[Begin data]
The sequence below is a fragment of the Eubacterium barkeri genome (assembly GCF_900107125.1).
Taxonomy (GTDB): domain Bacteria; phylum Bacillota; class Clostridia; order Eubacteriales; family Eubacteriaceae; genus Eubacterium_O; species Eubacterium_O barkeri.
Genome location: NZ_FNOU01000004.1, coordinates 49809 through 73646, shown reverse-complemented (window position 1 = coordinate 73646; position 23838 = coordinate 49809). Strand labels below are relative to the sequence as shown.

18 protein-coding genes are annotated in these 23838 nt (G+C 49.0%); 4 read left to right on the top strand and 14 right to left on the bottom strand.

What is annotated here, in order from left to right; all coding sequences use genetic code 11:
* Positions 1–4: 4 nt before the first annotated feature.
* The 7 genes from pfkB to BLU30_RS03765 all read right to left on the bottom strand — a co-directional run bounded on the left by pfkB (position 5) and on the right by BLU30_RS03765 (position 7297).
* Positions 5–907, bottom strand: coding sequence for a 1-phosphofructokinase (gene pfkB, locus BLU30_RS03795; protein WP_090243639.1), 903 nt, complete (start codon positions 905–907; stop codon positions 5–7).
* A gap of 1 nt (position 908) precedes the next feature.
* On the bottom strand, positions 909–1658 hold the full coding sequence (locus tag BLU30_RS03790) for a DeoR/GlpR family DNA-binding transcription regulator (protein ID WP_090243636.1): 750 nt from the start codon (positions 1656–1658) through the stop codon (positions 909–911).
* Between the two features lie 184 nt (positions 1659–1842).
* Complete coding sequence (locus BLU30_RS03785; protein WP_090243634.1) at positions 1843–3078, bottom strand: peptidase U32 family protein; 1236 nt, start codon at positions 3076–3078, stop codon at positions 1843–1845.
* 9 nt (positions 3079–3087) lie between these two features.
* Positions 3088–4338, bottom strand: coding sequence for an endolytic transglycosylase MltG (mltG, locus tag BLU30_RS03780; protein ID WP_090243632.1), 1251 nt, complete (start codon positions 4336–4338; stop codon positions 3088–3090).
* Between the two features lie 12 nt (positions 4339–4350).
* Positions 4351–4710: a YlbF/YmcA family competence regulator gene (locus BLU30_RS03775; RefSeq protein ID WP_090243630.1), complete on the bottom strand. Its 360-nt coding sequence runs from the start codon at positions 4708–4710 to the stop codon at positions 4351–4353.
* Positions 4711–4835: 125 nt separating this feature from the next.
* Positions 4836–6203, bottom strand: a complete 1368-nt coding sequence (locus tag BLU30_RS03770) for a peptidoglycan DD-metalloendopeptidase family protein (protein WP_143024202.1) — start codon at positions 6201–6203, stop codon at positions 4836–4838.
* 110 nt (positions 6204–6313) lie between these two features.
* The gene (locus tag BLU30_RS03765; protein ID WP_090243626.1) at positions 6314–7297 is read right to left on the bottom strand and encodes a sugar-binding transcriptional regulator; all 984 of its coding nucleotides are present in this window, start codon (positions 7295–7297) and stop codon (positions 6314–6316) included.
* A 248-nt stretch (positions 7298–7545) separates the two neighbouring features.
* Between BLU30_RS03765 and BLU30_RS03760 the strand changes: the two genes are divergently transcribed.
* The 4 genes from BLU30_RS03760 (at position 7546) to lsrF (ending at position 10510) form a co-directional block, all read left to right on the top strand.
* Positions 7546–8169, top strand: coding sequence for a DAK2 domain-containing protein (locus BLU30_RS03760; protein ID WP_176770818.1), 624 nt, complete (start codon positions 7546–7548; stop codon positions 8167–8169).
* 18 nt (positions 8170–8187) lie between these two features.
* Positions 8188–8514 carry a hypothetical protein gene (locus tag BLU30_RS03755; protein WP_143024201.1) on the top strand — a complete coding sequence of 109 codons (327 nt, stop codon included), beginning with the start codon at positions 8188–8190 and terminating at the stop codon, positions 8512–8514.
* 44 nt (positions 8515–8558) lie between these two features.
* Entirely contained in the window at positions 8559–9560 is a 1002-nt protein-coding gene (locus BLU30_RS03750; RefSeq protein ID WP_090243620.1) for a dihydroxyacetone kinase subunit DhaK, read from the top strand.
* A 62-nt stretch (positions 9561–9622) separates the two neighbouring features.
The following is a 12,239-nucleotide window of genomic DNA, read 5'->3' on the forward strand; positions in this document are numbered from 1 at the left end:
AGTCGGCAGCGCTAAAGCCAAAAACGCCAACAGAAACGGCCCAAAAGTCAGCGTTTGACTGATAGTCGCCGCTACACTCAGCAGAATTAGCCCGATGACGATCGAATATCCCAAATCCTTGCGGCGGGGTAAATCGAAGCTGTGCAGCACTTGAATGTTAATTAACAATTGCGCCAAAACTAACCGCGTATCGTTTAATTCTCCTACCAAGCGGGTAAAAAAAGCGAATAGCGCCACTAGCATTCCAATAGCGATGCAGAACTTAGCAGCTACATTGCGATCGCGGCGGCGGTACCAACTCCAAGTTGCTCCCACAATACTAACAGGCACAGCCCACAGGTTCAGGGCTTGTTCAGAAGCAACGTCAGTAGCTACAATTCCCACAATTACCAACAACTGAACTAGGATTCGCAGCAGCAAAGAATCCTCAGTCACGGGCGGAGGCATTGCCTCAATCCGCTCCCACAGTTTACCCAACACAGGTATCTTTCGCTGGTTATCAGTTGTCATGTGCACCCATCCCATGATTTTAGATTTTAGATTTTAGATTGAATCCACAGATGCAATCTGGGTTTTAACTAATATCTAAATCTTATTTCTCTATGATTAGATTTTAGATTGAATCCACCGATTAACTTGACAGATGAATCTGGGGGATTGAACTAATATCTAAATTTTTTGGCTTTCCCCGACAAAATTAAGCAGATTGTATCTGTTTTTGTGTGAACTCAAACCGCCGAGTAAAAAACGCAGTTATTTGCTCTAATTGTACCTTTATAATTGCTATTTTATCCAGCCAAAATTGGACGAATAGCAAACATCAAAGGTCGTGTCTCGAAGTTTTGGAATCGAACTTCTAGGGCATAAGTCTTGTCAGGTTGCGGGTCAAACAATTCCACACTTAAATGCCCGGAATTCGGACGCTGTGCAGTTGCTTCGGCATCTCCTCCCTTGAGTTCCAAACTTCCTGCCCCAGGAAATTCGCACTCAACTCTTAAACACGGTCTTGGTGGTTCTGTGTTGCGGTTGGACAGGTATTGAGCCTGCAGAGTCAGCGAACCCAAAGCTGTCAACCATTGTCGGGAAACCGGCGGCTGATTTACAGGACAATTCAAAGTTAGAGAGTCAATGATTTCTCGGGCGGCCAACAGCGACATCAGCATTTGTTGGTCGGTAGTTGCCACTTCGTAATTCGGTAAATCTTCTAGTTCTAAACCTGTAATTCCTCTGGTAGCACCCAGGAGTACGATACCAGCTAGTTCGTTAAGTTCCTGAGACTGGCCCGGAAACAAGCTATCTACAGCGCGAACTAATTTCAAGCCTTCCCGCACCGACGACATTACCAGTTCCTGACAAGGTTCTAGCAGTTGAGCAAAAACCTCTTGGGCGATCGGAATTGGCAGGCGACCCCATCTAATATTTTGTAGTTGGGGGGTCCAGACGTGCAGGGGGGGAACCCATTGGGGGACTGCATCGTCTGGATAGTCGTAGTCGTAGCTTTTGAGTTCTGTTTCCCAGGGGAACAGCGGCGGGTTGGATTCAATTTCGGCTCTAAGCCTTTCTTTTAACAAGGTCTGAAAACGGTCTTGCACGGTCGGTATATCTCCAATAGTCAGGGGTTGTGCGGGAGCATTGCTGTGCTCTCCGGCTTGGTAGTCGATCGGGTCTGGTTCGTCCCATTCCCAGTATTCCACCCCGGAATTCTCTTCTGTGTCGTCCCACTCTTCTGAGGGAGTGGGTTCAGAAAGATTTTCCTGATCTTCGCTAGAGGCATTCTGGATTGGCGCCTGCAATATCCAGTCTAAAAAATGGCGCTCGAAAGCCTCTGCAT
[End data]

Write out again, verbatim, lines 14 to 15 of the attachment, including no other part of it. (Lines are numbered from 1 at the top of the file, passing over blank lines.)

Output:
* Positions 3088–4338, bottom strand: coding sequence for an endolytic transglycosylase MltG (mltG, locus tag BLU30_RS03780; protein ID WP_090243632.1), 1251 nt, complete (start codon positions 4336–4338; stop codon positions 3088–3090).
* Between the two features lie 12 nt (positions 4339–4350).